What happens when you are the market leader for computer operating systems, but your latest release is a widely reviled disaster? Well the last time (Windows Vista, anyone, anyone?) Microsoft gave Vista buyers a period of time to upgrade to Windows 7 for free. It looks like the free upgrade to Windows 10 will be offered again, not just to Windows 8 and 8.1 buyers, but also to Windows 7 users. Most business networks are still running Windows 7 and avoiding Windows 8 systems, so this part of the offer is clearly directed to reluctant business upgraders.
What happened? Well Microsoft bet the farm on the new tiled “Metro” interface in an effort to offer a consistent user interface across all Internet connected devices, from desktops and laptops to tablets and phones. This was an unsuccessful attempt to become a relevant in the smartphone and tablet markets dominated by Android and Apple. And it was a dismal failure.
Their purchase of Nokia to ensure that at least one phone manufacturer offered Windows smartphones did not appreciably improve their smartphone market share. (Android 84%, iOS 12%, Windows 3%) And the Surface tablet, although technically excellent, is just too expensive for the product category, and is not selling well. So Windows 8, as a trans-platform strategic concept, unifying all devices under a common operating system and user interface, was a flop.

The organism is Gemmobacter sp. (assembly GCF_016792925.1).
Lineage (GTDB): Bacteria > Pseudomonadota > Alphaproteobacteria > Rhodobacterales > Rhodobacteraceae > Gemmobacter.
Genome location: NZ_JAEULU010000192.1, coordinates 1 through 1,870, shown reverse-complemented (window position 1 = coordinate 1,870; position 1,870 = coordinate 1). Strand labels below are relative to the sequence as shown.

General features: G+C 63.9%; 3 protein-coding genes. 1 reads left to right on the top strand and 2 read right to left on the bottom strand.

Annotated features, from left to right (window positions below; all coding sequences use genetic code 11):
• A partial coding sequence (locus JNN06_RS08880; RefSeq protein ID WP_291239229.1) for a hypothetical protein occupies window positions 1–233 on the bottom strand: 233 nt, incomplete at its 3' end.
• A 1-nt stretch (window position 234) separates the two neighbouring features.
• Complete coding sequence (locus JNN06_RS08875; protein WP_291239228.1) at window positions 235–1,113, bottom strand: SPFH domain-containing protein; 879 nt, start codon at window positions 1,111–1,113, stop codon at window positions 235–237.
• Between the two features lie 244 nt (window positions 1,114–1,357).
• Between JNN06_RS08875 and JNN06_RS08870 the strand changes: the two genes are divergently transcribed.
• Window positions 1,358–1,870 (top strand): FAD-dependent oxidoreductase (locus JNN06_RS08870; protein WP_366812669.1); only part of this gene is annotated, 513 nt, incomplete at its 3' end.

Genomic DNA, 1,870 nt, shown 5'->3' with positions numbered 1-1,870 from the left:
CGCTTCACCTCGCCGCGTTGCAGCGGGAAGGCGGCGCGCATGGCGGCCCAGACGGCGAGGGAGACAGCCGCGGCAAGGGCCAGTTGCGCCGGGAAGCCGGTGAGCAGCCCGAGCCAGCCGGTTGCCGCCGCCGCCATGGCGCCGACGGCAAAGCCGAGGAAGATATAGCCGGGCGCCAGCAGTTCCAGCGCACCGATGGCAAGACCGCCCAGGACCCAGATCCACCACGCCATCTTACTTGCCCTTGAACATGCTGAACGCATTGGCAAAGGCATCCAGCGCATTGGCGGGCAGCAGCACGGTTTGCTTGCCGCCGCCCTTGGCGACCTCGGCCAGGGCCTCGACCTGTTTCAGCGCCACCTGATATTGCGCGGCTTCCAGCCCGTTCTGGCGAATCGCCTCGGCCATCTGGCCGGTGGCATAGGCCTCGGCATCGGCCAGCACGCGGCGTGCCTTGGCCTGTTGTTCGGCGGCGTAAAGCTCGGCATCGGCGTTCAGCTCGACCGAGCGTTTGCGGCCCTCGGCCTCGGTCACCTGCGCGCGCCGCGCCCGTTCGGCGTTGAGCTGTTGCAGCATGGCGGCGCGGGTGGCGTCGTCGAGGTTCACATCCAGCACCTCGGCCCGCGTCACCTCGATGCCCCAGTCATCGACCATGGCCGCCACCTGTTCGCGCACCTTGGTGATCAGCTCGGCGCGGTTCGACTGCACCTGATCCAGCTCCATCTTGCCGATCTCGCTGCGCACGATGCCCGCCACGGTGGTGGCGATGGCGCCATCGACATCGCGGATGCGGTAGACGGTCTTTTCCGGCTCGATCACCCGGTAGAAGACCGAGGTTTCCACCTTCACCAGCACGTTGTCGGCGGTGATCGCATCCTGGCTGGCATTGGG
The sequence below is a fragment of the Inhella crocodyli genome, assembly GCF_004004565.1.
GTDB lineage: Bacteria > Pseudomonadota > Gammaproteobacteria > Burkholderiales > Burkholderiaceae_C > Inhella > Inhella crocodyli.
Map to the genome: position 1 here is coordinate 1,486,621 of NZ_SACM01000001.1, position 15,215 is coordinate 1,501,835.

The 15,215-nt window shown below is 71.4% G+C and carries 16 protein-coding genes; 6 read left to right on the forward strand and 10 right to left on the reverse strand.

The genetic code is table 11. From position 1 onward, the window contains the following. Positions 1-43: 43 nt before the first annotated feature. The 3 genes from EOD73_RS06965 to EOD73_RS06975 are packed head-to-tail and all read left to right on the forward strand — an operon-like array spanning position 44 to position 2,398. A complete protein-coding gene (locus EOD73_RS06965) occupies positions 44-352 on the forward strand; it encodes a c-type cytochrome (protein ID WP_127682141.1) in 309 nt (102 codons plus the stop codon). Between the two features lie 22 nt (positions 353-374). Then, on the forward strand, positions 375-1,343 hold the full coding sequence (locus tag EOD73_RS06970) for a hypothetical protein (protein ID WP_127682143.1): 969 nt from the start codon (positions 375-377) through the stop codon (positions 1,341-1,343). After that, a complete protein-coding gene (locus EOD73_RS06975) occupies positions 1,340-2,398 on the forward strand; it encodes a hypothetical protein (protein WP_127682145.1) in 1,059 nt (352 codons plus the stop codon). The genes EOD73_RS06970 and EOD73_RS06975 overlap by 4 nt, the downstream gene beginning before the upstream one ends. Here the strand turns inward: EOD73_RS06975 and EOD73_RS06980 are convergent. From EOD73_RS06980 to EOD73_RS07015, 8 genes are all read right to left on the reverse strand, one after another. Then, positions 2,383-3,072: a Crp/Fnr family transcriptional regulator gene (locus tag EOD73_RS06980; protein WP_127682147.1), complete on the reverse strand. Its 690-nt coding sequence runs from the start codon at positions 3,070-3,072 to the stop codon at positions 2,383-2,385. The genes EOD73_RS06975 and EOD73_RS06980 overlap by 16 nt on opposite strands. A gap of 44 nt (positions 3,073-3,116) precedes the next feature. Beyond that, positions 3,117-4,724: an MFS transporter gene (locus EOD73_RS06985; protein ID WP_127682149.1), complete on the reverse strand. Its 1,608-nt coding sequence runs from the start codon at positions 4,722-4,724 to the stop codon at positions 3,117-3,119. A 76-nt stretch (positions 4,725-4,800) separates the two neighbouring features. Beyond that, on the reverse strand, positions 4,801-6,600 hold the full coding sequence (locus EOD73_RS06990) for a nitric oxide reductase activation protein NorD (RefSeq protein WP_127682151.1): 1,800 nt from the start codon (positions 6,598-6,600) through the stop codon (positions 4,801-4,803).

Windows 10 has addressed the shortcomings of Windows 8 by returning the start menu to the the taskbar. The new start menu is unfortunately littered with Metro tiles in the right hand column, but these can be resized and organized in a way that makes the collection manageable and reasonably relevant.
So in an effort to restore its yet again tarnished reputation, Microsoft is making a very generous offer. This is something that we will definitely consider as we evaluate Windows 10 preview versions. With the return of the Start Menu, and provided that Windows has not gone to far off the reservation with cloud services integration features, Windows 10 could be a significant improvement over Windows 8, and perhaps a solid replacement for the technically brilliant Windows 7.
Windows 10 is available in a preview or beta version right now. New versions are being delivered by Windows Update, which is nice, and Windows virtual personal assistant, Cortana, is on-board. This is not a ready for prime time version, and I would not suggest using this operating system on a production system. At this stage, errors are to be expected.
My only question: what happen to Windows 9?Share